Diagnosis and Treatment of Dorsal Wrist Impingement in Wake County

What is Dorsal Wrist Impingement?

Wrist pain can cause major disruptions to a person’s daily life. Issues with the wrist can make even the most basic of daily activities more difficult, so proper orthopedic hand and wrist care is important for patients of all ages. Dorsal wrist impingement is a condition that causes pain along the back of the wrist. In those with dorsal wrist impingement, the soft tissues surrounding the wrist bones and ligaments become thickened and inflamed, leading to a pinching-type pain when the wrist is bent. 

If you are experiencing pain and discomfort in your wrist, visiting an orthopedic specialist is the best way to find relief. When you visit us at Raleigh Orthopaedic, we will take time to get to know you and understand your symptoms. We want to help you get back to doing what you love through a personalized treatment plan. Learn more about dorsal wrist impingement below, and contact the Raleigh Orthopaedic office location nearest you to get the care you deserve!

What Causes Dorsal Wrist Impingement?

Dorsal wrist impingement is most common in patients between the ages of 30 and 50. This condition is often seen in those participating in activities that place repeated stress on the wrist, such as yoga, push-ups, and gardening. Athletes who play sports involving a racket (like tennis or racquetball) may also experience dorsal wrist impingement due to the repetitive hand and wrist movements required by their sport. People with jobs that require repeated wrist extension are also at an increased risk of dorsal wrist impingement. The symptoms of this condition occur when the thickened wrist capsule is pinched in the back of the joint when the wrist is bent or extended.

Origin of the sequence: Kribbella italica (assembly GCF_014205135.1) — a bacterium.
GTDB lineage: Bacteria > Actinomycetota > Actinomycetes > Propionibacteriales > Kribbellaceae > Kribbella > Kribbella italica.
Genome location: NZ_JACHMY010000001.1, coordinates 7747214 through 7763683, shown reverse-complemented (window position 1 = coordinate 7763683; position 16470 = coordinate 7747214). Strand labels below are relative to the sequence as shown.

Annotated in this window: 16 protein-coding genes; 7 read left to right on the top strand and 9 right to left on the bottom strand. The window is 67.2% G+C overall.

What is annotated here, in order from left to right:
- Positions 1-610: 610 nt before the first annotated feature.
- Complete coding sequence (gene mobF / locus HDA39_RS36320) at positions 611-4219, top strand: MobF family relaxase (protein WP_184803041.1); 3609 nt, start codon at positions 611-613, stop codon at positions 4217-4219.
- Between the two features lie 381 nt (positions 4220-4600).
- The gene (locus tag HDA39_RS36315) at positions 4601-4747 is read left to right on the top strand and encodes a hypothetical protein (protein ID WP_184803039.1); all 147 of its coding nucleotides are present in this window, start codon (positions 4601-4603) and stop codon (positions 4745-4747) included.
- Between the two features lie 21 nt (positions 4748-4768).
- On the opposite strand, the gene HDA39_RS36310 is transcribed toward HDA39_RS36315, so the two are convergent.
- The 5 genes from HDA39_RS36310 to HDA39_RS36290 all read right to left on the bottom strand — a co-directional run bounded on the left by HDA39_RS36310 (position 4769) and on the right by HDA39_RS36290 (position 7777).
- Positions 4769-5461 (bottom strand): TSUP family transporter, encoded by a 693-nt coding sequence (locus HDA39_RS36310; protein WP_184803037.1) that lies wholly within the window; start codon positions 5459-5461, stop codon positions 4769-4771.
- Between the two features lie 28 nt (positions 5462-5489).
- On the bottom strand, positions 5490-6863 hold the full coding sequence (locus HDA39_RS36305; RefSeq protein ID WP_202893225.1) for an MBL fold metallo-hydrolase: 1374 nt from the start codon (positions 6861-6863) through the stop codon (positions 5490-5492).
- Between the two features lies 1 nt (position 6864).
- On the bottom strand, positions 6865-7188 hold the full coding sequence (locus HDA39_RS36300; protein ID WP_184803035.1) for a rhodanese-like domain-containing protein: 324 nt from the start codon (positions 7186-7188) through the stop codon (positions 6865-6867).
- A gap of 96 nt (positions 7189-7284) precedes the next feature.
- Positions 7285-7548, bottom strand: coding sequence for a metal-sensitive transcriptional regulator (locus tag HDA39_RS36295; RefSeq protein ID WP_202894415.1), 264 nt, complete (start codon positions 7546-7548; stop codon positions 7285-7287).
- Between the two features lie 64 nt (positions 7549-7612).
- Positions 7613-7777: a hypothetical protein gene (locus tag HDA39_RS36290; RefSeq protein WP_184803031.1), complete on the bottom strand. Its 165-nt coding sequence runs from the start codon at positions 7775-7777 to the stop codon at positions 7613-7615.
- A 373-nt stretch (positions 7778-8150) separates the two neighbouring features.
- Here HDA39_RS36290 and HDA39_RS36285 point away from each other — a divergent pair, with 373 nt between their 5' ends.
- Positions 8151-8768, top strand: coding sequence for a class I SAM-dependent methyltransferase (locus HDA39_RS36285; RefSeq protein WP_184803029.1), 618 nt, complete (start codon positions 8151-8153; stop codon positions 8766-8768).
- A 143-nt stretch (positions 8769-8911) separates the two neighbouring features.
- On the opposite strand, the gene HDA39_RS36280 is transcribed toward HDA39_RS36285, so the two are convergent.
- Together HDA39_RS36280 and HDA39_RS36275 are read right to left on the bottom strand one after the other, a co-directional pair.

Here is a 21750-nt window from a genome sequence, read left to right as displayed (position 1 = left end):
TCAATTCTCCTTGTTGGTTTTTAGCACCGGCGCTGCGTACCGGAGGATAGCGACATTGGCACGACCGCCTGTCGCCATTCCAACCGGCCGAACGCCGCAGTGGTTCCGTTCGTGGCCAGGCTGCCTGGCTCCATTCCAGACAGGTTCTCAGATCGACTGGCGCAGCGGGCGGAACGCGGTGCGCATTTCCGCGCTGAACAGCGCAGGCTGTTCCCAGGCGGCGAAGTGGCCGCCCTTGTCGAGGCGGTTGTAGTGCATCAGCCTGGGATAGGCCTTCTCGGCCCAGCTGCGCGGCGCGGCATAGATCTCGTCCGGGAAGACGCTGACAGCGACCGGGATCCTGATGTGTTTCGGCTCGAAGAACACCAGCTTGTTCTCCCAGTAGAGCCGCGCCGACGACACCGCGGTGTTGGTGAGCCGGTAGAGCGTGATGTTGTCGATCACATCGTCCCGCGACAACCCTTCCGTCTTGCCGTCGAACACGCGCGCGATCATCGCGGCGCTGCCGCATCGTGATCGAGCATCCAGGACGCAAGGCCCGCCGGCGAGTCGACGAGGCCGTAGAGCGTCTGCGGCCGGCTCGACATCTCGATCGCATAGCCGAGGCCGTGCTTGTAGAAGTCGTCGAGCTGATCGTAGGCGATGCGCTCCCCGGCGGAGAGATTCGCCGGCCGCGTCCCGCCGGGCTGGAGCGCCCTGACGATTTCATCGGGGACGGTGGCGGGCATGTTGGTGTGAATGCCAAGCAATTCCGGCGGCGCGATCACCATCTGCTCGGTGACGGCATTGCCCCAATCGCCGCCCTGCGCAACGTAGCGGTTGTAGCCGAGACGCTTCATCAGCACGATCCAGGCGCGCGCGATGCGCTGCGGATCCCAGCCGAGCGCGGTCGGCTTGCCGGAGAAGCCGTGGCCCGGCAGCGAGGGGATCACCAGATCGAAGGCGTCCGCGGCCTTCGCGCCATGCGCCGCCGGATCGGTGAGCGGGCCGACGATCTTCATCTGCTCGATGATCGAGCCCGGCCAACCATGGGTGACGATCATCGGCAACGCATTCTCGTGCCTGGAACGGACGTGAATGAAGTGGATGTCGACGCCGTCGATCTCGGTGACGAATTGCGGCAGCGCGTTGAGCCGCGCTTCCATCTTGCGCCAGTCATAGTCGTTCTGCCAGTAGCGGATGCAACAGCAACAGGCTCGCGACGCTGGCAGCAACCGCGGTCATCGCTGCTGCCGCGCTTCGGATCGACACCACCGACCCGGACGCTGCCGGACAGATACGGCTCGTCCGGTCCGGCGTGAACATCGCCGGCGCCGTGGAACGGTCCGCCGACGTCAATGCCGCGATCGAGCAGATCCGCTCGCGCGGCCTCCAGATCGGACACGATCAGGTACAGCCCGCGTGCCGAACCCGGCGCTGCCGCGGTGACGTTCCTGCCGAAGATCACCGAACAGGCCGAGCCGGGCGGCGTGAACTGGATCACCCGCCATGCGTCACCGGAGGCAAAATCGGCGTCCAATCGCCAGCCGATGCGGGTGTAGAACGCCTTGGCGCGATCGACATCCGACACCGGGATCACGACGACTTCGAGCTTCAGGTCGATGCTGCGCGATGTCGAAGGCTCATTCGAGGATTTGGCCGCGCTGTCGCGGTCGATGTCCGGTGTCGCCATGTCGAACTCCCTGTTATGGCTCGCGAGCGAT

Symptoms of Dorsal Wrist Impingement

Several symptoms suggest the presence of dorsal wrist impingement. If you are experiencing any of the following symptoms, you should schedule an appointment with a Raleigh Orthopaedic hand and wrist specialist.

  • Aching or sharp pain on the back of the wrist that worsens when the wrist is extended
  • Mild to moderate swelling on the back of the wrist
  • Tenderness on the back of the wrist
  • Stiffness and reduced range of motion
  • Weakened grip strength

How is Dorsal Wrist Impingement Diagnosed?

In order to diagnose dorsal wrist impingement, your orthopedic specialist will start with a review of your medical history and a physical examination of your wrist. They will ask you about any previous hand or wrist injuries you may have experienced, and then check your wrist for pain, tenderness, and swelling. They will also test your range of motion by gently bending and straightening your wrist. In some cases, imaging tests may be needed to gather more information about your injury. X-rays can rule out other injuries, such as broken bones or torn ligaments. MRI scans can also look for other causes of wrist pain. These can include ganglion cysts, tendonitis, or a wrist ligament injury. Your doctor will use their findings to create a personalized treatment plan that takes your needs and goals for recovery into account. We want all of our patients to feel confident and comfortable, which is why we take great care to answer questions and address potential concerns every step of the way.

Treatment Options for Dorsal Wrist Impingement at Raleigh Orthopaedic

Nonsurgical Treatment